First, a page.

The main settings in Scotland are:

  • Pedreschi's shop
  • Back shop
  • Ginger store

Pedreschi’s shop

Italian café owner standing outside his Glasgow shop in the 1930s
Italian café in Glasgow in the 1930s

The majority of scenes set in Scotland take place in the Pedreschi’s shop. This represents the Pedreschi’s hardworking nature and the importance of the business to the characters. We frequently see characters maintaining the shop which shows they take pride in their business. Despite being in a poor area of Glasgow, the shop is successful. We know this because Franco exclaims There’s some queue out there.

The theme of family is shown through this setting as it is very much a family run business. We can also see the theme of nationalism through this setting when the shop is attacked by the Scottish mob.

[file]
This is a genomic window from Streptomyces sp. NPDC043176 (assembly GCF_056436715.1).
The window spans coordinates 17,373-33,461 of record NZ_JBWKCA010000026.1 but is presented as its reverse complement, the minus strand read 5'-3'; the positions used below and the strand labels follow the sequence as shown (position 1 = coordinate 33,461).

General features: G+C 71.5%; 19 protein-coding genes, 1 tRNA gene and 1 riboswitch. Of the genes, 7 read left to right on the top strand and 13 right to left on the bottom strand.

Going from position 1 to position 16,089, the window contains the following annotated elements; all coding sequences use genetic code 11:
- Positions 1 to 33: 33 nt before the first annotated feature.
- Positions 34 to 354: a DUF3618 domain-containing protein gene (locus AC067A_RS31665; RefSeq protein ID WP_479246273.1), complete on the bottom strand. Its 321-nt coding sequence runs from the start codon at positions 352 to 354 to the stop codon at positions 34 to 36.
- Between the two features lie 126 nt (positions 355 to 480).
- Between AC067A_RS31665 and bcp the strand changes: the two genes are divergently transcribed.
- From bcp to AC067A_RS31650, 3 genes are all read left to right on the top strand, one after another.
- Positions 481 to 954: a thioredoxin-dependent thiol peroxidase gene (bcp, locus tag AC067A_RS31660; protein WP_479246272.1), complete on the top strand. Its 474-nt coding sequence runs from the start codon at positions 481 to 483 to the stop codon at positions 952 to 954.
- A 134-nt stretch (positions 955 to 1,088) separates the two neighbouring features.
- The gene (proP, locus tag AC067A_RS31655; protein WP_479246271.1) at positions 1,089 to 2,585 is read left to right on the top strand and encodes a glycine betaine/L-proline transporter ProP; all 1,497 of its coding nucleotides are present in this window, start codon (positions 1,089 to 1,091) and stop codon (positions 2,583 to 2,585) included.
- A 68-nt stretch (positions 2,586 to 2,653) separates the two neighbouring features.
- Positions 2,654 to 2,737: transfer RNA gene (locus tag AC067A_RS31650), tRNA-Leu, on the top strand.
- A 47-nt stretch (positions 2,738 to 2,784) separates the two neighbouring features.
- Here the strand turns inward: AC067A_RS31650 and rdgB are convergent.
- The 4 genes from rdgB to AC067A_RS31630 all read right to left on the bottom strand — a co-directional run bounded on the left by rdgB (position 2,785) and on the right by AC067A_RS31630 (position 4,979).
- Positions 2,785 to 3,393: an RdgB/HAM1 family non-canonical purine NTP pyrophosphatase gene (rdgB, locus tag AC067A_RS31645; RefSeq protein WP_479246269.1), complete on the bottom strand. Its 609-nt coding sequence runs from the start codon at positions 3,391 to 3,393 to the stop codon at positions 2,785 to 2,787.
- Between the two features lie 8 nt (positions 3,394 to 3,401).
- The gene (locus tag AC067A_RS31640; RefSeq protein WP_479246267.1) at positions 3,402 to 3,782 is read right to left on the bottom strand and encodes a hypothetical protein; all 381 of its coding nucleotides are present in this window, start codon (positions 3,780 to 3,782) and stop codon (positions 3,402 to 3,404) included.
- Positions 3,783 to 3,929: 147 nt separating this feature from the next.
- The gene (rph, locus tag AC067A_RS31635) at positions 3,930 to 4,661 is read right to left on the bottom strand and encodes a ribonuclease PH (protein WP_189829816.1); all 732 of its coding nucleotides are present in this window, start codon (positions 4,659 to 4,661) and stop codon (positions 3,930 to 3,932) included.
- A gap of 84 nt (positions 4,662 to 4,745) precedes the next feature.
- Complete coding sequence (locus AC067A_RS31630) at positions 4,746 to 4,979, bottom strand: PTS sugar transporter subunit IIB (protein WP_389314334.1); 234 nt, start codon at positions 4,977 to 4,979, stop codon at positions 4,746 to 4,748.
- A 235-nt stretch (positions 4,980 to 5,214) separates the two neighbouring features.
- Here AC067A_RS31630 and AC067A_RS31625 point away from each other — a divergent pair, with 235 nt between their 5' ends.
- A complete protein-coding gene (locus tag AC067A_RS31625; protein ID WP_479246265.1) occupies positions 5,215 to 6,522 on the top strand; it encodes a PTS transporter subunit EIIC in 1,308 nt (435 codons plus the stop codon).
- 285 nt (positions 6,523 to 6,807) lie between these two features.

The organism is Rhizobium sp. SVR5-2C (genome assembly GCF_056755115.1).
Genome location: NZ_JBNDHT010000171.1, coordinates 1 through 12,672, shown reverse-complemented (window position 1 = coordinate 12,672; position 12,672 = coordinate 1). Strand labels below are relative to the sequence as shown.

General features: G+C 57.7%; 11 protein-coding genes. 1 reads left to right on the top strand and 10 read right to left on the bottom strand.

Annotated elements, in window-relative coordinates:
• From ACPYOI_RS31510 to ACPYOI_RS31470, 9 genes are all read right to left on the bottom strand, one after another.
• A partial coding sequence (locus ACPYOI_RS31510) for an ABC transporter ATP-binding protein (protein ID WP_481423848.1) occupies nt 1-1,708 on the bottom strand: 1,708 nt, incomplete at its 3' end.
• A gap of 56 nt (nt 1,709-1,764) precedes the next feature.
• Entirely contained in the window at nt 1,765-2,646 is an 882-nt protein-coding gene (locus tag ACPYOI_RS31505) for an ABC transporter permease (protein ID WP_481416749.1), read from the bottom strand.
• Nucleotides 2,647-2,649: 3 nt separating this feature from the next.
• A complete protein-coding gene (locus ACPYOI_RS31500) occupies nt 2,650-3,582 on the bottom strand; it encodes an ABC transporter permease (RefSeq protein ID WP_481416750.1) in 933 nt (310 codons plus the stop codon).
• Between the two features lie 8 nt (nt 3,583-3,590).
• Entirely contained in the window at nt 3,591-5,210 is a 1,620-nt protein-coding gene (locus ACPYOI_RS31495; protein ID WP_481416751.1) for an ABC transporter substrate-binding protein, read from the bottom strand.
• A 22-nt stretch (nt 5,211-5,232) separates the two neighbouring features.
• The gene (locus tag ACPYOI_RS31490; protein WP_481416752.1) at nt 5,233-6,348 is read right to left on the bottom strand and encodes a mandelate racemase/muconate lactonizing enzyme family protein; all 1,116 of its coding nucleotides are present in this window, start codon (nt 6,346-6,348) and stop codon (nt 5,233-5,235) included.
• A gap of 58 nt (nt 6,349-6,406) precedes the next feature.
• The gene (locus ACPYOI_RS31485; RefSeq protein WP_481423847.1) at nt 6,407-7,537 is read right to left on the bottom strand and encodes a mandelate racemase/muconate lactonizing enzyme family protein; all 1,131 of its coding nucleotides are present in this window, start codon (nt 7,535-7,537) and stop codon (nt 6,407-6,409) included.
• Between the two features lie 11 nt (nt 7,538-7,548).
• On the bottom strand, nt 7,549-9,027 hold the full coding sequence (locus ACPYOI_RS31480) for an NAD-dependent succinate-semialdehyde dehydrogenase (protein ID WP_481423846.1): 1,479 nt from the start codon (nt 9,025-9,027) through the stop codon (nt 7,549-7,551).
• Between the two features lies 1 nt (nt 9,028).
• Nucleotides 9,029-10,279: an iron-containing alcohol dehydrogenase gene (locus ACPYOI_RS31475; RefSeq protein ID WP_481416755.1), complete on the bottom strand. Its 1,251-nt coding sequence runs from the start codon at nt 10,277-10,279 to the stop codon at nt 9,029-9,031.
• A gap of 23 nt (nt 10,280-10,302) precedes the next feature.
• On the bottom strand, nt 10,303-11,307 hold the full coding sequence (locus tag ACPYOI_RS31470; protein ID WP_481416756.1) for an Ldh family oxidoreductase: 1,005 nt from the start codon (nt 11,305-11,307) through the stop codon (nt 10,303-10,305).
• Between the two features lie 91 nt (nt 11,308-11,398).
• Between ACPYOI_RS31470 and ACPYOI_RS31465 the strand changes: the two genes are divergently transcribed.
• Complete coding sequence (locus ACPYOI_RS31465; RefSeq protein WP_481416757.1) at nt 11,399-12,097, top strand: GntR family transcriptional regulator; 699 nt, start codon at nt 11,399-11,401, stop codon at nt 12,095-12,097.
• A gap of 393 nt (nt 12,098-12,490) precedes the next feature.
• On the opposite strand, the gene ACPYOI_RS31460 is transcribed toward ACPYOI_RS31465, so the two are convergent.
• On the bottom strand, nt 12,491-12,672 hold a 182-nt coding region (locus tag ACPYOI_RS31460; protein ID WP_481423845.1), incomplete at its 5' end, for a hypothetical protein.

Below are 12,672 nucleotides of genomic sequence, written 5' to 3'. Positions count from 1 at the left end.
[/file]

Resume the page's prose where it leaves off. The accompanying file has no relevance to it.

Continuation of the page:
Back shop

Many scenes are set in the back shop – this is the Pedreschis’ home and where Rosinelli is largely confined. It is a domestic, family space. To begin with only the Pedreschis are seen in the back shop. Once Hughie is given a job at the shop, he too begins to show up in the back shop. Does this suggest he is becoming part of the family?

When Bridget approaches Rosinella to ask about contacting Franco, she is rejected. Rosinella does not welcome her into the family or this family space.

Ginger store

The ginger store is a private place for Franco and Bridget. It is here that they can relax, dance, flirt and where their love develops into a physical relationship.

The store plays a similar role for Lucia and Hughie. This is where their relationship develops from argumentative, to friendship, to love. The fact that they spy on Franco and Bridget here suggests a definite parallel between the two couples.